Educators promote literacy year-round but the celebrations bloom in spring with NEA’s Read Across America, National Poetry Month, School Library Month, and next week, El Día de los Niños, El Día de los Libros.
“Children’s Day, Book Day” is a year-long commitment to celebrating all children and to motivating them and their families to be readers. Known widely as Día, the literacy initiative is a collaboration of the Association for Library Service to Children (ALSC), First Book, REFORMA and other literacy organizations. Children’s Day, Book Day celebrations and book fiestas are held in libraries, schools, homes, and community centers on or near April 30th.
Pat Mora, author and former educator, founded Día in 1996. Inspired by the Mexican celebration of El dia del nino and World Book Day, she wanted to create a celebration of both children and books. NEA Today spoke to Pat Mora about Día and how educators can get involved.
How can schools, libraries and educators get started?
First people need to be committed to starting the tradition. Even if it means that on Día you simply say to your classes and students, today is your day! Let’s read some books of your choice – books for you, and about you. It’s exciting when students hear that a day is all about them. This is why we have holidays – we have Mother’s Day, we have the Fourth of July. We have holidays to bring attention to something or someone and to celebrate them. And that is what Día is about. It’s about bringing attention to children and books and celebrating them.
But we always celebrate children, don’t we?
I get that question a lot and my response is yes, some children. It’s a hard truth but some of our children are never celebrated. That’s why on this day we band together so that all children will have at least one time and place in their lives when they are honored, told they matter, and that they are important. I’m a product of the middle class and so are my children, so this isn’t an issue for us, but it still feels wonderful to have a day that singles you out for commendation. That feeling is magnified for the kids who don’t come from similar situations, who might come from crowded households, or have parents who are overwhelmed, or feel alone. One thing I will do at the beginning of a Día event at school is ask all the kids to stand up so we can clap for them. Being applauded – maybe for the first time – is so powerful for kids.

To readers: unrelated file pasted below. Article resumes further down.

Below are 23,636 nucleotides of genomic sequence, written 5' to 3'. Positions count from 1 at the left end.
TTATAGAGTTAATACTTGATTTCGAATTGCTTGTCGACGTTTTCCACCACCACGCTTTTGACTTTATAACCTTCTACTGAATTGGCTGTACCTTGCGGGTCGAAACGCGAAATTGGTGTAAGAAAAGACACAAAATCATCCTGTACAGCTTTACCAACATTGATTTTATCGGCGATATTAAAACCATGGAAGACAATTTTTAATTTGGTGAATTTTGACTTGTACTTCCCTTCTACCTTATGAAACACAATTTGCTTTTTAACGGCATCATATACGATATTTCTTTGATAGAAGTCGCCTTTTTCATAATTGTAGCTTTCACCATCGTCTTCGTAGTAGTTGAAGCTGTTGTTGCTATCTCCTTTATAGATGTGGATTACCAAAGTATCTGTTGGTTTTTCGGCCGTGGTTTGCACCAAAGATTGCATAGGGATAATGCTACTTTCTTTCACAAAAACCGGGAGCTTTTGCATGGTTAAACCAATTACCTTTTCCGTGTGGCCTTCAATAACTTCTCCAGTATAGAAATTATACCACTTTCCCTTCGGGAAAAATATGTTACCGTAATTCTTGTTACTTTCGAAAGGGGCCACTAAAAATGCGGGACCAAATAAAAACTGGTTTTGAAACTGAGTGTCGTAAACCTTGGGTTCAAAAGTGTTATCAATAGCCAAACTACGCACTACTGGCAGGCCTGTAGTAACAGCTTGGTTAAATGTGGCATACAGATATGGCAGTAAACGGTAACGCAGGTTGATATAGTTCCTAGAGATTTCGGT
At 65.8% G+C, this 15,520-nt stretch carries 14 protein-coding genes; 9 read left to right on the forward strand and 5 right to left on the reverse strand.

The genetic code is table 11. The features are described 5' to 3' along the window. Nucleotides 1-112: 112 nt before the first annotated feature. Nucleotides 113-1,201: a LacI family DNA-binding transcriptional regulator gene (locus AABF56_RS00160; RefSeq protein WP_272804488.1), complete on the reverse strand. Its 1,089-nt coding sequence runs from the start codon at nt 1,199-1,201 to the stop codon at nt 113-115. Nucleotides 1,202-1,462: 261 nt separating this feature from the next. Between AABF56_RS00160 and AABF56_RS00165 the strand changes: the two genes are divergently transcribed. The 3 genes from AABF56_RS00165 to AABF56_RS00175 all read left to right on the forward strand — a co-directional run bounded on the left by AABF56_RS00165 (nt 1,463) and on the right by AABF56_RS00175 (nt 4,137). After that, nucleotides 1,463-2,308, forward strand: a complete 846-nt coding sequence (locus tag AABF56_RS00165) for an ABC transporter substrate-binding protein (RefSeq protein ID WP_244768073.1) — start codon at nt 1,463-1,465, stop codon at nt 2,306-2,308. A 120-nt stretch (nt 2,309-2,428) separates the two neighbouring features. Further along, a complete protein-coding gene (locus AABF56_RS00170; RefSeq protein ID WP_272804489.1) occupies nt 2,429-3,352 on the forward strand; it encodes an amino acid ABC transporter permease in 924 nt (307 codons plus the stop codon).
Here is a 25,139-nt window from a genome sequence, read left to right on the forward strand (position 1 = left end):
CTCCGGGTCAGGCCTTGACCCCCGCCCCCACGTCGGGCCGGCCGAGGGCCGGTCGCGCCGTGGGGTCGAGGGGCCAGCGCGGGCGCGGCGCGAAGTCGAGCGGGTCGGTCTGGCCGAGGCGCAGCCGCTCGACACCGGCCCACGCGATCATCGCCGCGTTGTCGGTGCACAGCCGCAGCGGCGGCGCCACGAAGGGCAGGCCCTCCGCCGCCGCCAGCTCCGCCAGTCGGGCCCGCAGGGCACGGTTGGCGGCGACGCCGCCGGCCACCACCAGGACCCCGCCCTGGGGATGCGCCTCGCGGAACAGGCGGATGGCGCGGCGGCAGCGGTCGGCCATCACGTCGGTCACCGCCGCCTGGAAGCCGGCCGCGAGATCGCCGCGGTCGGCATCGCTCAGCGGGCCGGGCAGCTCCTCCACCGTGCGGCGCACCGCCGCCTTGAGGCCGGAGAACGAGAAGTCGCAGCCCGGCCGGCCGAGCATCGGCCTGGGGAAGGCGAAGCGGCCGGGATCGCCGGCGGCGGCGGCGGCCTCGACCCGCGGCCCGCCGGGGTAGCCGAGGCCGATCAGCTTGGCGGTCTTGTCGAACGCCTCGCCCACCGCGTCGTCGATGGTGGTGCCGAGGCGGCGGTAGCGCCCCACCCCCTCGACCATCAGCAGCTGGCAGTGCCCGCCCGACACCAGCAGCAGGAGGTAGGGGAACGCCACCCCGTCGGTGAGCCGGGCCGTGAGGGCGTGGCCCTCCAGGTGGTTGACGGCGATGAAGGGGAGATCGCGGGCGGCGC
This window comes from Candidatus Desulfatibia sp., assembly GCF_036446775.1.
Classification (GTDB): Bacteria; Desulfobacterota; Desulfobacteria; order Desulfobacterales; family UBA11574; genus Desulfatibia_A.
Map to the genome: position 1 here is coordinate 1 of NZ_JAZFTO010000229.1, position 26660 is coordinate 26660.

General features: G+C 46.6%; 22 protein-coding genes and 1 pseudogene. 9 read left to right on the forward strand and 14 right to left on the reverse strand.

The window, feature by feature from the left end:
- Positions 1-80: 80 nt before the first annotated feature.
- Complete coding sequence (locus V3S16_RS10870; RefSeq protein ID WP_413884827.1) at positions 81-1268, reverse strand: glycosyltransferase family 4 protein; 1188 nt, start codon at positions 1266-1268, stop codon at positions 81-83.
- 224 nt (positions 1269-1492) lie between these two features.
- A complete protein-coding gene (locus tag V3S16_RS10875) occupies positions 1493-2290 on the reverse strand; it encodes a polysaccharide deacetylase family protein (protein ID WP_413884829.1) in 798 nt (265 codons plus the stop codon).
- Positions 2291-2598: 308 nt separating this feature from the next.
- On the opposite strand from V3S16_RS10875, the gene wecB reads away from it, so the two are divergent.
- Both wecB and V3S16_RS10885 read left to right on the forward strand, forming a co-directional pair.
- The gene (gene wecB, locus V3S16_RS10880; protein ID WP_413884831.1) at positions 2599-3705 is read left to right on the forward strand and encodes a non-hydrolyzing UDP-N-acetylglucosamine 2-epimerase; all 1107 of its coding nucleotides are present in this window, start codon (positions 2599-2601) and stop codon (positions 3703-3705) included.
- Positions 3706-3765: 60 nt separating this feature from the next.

What is “bookjoy”?
I coined the term bookjoy to convey that it’s not enough for kids to know how to read. That’s often how we define literacy. Children should also delight in the joy of reading and that’s what we’re trying to celebrate as well. Their relationship with books. It’s about their intense pleasure in reading. That’s bookjoy.
How do we encourage bookjoy among students who would rather have a device in their hands than a book?
We have to know our kids — know where they’re coming from and what they value. When you have a group of students immersed in technology, we have to figure out a way to connect reading with what they value. Reading is experiential just as technology and gaming is experiential. What’s the game about? How can a book enhance that knowledge and tap into that sense of excitement and wonder?
Why do you use both Children’s Day/Day of Books, or El Día de los Niños, El Día de los Libros in the name of the event?
To me the heart of it is children and books because too many young children don’t have books and aren’t read to. They don’t see their parents reading and don’t see books in their homes. As we celebrate Children’s Day, I want to celebrate Book Day because we need to advertise the power and pleasure of reading. We advertise toys, movies, sugary snacks and cereals to kids. Why not books? A book can change a child’s life, and it is critical to our democracy to have readers.